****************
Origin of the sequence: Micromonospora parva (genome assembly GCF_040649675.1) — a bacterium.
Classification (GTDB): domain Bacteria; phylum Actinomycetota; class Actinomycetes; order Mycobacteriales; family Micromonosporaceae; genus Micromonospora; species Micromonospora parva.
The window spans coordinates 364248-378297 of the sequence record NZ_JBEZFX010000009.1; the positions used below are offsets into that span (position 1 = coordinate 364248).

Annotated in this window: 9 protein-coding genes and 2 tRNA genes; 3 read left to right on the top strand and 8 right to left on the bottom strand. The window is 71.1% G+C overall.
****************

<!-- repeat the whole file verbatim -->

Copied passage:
Origin of the sequence: Micromonospora parva (genome assembly GCF_040649675.1) — a bacterium.
Classification (GTDB): domain Bacteria; phylum Actinomycetota; class Actinomycetes; order Mycobacteriales; family Micromonosporaceae; genus Micromonospora; species Micromonospora parva.
The window spans coordinates 364248-378297 of the sequence record NZ_JBEZFX010000009.1; the positions used below are offsets into that span (position 1 = coordinate 364248).

Annotated in this window: 9 protein-coding genes and 2 tRNA genes; 3 read left to right on the top strand and 8 right to left on the bottom strand. The window is 71.1% G+C overall.